After discovering and fixing all the design flaws, now it is time to get down to business. We make a plan to get our product in front of people by marketing it. If a product has a fairly niche market, a great website may be a perfect marketing plan. However, if you’ve tweaked an already popular product and believe that you’ve made yours better, it may be time to meet with some big brand stores to see if they would consider adding your product to the lineup. This part of the process depends greatly on what your product is.
Whatever direction is taken, it is important to have a clear vision for what your brand is and what you want to portray with your brand. At Outshine our products are designed to be splendidly original – just like you. We bring style and originality to every day goods for modern women. We know if we would love it in our homes, you probably would too, and we wanted that to come through in every one of our products.
Just as in any business, when selling products on Amazon or any other eCommerce site, quality control is important. Quality control is vital throughout the entire manufacturing process so that problems can be found early and not after the entire production process has been completed.
To ensure quality, you need to be very specific about the materials to be used, the process in which the item will be produced, the final specifications of the product, and any tolerance for a variance from these things. Be sure that all of the details are put into writing. You may also want to consider hiring a third-party inspection agency.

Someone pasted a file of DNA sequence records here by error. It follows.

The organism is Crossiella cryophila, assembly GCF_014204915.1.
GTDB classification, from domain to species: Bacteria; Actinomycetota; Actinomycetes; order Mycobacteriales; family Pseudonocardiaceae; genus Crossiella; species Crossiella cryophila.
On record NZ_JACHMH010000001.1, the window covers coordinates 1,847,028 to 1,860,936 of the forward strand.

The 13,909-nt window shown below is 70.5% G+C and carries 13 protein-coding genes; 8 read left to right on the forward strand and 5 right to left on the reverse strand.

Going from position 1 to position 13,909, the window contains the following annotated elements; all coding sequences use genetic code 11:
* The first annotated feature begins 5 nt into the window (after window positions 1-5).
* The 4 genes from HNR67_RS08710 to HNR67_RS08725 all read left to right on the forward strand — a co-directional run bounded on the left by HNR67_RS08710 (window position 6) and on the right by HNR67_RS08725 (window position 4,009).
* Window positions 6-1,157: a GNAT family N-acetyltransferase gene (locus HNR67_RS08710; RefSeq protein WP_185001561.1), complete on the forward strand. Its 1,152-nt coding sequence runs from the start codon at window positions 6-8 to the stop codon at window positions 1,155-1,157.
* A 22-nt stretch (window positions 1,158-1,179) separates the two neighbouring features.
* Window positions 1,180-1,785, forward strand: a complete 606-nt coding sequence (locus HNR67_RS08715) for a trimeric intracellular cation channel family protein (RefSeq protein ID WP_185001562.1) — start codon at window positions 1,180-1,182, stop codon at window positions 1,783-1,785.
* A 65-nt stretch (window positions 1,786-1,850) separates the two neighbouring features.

While this is an extra expense, it is often an expense that is a worthwhile investment. It isn’t uncommon for manufacturers to not follow all of the specifications of an agreement, and that’s where an inspection comes in to play. You can hire a domestic inspector, but it is often cheaper and more helpful to hire an inspector located in the same country as your manufacturer. Tell your manufacturer that you will be hiring an inspector from the very beginning so they know your intentions.
There are different types of inspections offered by most third-party companies. A full inspection where every single product is reviewed, or a random/spot inspection where roughly ten percent of your inventory is inspected. They will look for verification of quality, conformity to your requirements, workmanship, and function.
So what happens if mistakes are found? You can accept the risk of your shipment if a few pieces were found damaged, or you can pay for a full inspection and ask the manufacturer to correct or remake the product.
Although this is by far not the best option, if you don’t want to spend the money for a third-party inspection, you can request that a post-production sample be sent to you before all of your order is shipped out. You can also request that photos and/or videos of your shipment and the manufacturing process be sent to you.
Now the product is designed, manufactured, and been inspected. What happens next? The inspection of the product itself is just part of the inspection process. The next big step is preparing the shipment to get to the United States and into the hands of Amazon or a warehouse. So, stay tuned for our next blog to learn all about the last steps before a product lands in your home!